PITTSBURGH – Designers of a Flight 93 memorial have made a bowl-shaped piece of land its centerpiece, replacing a crescent-shape design that some critics had said was a symbol honoring terrorists, officials announced Wednesday.
The new design for the memorial, to be built on the site of the Sept. 11, 2001, crash near Shanksville, features most of the details of the original, which was unveiled in September after a worldwide design competition.
But a round, bowl-shaped area would replace a "Crescent of Embrace," a crescent-shaped cluster of maple trees.
In September, Rep. Tom Tancredo, R-Colo., criticized the design in a letter to the National Park Service Director, saying many questioned the shape "because of the crescent's prominent use as a symbol in Islam — and the fact that the hijackers were radical Islamists."
Paul Murdoch, president of Paul Murdoch Architects, which designed the memorial, had called the criticism of the crescent an "unfortunate diversion," but said they were sensitive to the concerns.
In both old and new versions of the design, a tower with 40 wind chimes welcomes visitors to the site, where they can then walk to a large circular field ringed by 40 groves of red and sugar maple trees, symbolizing the 40 passengers and crew who died. There will also be pedestrian trails, a plaza from which to view the crash site, and a white marble wall with the victims' names inscribed.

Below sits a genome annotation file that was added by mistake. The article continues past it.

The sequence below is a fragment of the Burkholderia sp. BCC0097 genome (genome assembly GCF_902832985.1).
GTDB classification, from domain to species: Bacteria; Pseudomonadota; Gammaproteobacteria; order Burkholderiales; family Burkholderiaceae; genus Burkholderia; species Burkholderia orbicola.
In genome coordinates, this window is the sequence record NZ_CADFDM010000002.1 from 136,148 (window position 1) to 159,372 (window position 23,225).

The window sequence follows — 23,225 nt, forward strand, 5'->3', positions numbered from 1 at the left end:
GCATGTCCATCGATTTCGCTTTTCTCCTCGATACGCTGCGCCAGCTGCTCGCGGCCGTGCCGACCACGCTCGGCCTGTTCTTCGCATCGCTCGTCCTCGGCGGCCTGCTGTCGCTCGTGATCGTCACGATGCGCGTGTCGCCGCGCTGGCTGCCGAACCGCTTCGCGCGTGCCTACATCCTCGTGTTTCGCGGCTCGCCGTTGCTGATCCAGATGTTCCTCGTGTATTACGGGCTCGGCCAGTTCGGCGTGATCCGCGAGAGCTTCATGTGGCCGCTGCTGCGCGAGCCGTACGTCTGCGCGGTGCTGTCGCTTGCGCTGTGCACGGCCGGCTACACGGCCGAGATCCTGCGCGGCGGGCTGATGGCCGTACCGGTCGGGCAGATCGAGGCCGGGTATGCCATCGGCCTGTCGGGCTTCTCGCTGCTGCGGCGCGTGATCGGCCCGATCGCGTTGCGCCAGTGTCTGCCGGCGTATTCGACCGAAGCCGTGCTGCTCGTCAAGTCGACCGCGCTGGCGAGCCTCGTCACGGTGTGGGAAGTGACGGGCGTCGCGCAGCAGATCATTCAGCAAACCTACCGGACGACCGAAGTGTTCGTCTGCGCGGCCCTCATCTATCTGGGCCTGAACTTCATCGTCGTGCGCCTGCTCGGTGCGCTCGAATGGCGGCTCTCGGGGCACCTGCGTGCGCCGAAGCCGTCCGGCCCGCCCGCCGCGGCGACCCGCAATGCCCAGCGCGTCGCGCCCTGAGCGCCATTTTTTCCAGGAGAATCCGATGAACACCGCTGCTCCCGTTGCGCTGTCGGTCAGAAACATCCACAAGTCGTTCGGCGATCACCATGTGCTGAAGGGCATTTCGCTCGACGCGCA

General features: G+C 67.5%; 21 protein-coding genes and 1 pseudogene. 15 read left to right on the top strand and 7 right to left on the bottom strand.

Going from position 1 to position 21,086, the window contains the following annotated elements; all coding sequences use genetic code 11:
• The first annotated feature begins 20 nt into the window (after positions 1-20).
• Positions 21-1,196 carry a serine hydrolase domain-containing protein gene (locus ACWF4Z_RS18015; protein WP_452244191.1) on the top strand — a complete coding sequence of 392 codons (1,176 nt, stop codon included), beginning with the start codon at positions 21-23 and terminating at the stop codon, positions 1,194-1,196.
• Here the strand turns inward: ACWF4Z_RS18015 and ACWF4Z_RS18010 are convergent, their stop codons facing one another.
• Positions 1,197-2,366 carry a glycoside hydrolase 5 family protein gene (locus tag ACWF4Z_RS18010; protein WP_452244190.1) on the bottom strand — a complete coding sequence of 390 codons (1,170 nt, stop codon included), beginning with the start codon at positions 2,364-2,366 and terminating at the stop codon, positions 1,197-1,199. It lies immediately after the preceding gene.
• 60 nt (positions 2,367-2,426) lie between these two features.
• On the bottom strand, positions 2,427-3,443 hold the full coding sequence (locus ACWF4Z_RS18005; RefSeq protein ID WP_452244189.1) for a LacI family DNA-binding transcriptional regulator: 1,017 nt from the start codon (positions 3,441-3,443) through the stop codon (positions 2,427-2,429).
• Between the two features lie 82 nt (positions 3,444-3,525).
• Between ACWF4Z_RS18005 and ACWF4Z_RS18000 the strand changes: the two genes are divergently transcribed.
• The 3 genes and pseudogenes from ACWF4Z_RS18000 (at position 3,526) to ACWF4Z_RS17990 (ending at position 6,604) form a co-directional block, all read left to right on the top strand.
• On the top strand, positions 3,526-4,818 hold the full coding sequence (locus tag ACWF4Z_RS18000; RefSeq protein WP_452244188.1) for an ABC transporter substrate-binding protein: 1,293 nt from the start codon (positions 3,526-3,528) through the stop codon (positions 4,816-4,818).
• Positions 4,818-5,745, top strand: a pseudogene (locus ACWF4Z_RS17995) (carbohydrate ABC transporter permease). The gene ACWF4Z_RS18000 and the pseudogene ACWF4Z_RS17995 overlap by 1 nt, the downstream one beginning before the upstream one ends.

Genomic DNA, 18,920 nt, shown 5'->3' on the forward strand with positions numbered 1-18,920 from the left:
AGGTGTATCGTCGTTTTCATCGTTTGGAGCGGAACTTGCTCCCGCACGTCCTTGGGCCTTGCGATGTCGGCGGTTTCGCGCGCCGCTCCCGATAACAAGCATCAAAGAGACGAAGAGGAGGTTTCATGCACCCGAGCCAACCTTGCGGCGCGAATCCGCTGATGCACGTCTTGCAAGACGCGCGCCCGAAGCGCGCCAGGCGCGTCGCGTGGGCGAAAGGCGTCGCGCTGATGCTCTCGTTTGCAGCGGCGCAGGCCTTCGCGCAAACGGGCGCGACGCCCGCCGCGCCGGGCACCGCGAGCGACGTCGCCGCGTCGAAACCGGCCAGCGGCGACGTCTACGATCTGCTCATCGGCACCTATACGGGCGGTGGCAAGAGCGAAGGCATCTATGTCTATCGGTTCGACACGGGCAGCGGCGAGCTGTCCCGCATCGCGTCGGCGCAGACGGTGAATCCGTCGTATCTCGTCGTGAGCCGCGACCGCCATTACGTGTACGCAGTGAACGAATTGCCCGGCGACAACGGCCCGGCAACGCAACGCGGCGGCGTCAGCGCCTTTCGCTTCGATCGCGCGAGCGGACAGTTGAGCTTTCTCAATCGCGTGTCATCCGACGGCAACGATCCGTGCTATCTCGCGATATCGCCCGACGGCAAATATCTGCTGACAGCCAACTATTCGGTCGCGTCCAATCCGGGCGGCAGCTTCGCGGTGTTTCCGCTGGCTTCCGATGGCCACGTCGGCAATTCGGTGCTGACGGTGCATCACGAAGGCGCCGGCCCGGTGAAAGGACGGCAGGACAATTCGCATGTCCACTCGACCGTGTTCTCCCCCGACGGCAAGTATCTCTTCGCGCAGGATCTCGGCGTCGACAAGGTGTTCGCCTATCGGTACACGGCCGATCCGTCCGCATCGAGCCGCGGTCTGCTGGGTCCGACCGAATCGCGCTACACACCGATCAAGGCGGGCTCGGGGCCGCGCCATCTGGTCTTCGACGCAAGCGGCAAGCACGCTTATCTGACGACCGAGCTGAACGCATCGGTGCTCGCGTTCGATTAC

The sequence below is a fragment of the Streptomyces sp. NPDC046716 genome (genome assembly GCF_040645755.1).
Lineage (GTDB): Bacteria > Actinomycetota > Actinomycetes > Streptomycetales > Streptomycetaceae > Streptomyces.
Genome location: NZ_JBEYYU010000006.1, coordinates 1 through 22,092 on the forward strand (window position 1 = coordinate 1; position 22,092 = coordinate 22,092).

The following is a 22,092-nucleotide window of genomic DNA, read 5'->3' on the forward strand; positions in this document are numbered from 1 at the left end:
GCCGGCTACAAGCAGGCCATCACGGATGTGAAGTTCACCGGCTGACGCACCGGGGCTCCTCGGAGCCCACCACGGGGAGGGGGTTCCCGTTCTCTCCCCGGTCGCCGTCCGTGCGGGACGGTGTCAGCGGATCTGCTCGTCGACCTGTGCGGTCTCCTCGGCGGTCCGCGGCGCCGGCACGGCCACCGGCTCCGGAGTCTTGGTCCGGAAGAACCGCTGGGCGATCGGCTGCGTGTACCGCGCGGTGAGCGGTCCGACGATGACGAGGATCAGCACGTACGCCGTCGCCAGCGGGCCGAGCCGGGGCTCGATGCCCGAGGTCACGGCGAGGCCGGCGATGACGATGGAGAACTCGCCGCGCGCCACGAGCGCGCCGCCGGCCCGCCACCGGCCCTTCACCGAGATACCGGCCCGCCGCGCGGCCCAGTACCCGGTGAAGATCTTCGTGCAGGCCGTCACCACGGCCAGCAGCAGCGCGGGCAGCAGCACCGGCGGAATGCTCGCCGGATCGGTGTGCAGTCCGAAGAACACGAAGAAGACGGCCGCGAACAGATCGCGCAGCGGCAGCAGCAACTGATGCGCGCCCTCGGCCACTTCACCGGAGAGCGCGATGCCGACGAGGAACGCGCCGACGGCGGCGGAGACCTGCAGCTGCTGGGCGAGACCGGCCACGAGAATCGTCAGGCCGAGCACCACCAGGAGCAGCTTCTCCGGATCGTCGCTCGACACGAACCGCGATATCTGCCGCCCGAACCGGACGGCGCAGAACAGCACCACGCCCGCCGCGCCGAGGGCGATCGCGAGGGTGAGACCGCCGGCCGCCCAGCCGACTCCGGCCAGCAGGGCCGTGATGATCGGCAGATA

In the Flight 93 National Memorial's newsletter, Murdoch described the new design as an "evolution" of what was announced two months ago, reflecting input from the public, the competition's jury and others.
The circle enhances the earlier design by putting more emphasis on the crash site, officials said in the newsletter. A break in the trees will symbolize the path the plane took as it crashed.
Flight 93 was flying to San Francisco from Newark, N.J., when it became the last of four planes hijacked that day and the only one not to kill anyone on the ground. The official 9/11 Commission report said the hijackers crashed it as passengers, aware of the previous hijackings, tried to take control of the cockpit. The crash site is about 65 miles southeast of Pittsburgh.
The original design was selected by a jury of 15 made up of design professionals and family and community members and was narrowed down from a pool of 1,011. A projected date for the opening has not been set.